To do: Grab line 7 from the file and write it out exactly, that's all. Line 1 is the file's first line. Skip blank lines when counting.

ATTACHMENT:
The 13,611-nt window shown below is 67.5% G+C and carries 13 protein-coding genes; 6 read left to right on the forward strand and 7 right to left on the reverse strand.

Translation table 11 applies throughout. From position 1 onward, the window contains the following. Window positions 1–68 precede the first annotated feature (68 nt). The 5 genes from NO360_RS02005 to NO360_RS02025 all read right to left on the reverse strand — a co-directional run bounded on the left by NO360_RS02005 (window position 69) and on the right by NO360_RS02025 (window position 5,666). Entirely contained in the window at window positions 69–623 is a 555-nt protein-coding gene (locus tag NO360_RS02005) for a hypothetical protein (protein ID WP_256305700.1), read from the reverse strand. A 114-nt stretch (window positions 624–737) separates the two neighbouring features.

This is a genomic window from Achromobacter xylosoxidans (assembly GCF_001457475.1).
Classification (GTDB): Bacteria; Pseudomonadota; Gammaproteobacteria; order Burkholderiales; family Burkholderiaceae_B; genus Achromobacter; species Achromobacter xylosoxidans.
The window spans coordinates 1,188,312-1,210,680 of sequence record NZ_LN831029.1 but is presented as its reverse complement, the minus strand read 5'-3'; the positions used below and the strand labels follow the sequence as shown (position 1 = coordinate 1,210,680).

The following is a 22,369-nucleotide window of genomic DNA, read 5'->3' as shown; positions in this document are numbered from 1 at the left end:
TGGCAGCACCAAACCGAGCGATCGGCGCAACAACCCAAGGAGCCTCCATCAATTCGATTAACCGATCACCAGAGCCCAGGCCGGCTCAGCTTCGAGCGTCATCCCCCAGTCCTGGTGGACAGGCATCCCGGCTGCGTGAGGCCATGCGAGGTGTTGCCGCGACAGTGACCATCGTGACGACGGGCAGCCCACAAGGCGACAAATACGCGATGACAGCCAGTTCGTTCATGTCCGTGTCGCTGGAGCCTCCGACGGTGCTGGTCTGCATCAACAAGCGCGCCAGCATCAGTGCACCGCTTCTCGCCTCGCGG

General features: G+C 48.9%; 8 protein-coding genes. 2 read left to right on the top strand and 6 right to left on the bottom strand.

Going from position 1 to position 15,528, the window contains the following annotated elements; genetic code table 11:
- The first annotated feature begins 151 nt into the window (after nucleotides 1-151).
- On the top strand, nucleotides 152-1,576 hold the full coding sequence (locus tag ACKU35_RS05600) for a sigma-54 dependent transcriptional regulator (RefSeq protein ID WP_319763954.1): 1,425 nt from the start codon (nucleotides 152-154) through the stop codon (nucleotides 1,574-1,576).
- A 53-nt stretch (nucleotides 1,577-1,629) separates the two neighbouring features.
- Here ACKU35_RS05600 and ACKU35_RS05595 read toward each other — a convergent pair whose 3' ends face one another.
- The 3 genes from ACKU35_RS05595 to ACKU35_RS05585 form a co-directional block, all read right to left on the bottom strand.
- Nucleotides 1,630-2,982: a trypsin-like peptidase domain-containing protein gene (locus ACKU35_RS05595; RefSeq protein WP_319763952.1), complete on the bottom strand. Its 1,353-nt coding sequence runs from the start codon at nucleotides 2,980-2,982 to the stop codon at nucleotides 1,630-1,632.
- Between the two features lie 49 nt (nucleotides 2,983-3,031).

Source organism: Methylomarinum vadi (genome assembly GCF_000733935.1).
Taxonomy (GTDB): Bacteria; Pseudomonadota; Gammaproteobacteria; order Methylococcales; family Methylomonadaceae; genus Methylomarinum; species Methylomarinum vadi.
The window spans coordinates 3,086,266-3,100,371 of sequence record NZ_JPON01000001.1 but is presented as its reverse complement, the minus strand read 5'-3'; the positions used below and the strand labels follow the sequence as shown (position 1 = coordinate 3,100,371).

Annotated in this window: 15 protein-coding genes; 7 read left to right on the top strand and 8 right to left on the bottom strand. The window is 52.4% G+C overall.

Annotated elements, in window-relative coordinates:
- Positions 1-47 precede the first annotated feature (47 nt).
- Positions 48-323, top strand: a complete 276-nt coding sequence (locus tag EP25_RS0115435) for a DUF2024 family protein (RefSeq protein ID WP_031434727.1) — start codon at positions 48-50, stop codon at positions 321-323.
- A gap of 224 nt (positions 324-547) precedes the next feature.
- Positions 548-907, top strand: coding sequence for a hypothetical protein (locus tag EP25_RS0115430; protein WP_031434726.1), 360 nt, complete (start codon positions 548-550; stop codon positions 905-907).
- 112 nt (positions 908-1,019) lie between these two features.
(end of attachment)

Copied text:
TGGCAGCACCAAACCGAGCGATCGGCGCAACAACCCAAGGAGCCTCCATCAATTCGATTAACCGATCACCAGAGCCCAGGCCGGCTCAGCTTCGAGCGTCATCCCCCAGTCCTGGTGGACAGGCATCCCGGCTGCGTGAGGCCATGCGAGGTGTTGCCGCGACAGTGACCATCGTGACGACGGGCAGCCCACAAGGCGACAAATACGCGATGACAGCCAGTTCGTTCATGTCCGTGTCGCTGGAGCCTCCGACGGTGCTGGTCTGCATCAACAAGCGCGCCAGCATCAGTGCACCGCTTCTCGCCTCGCGG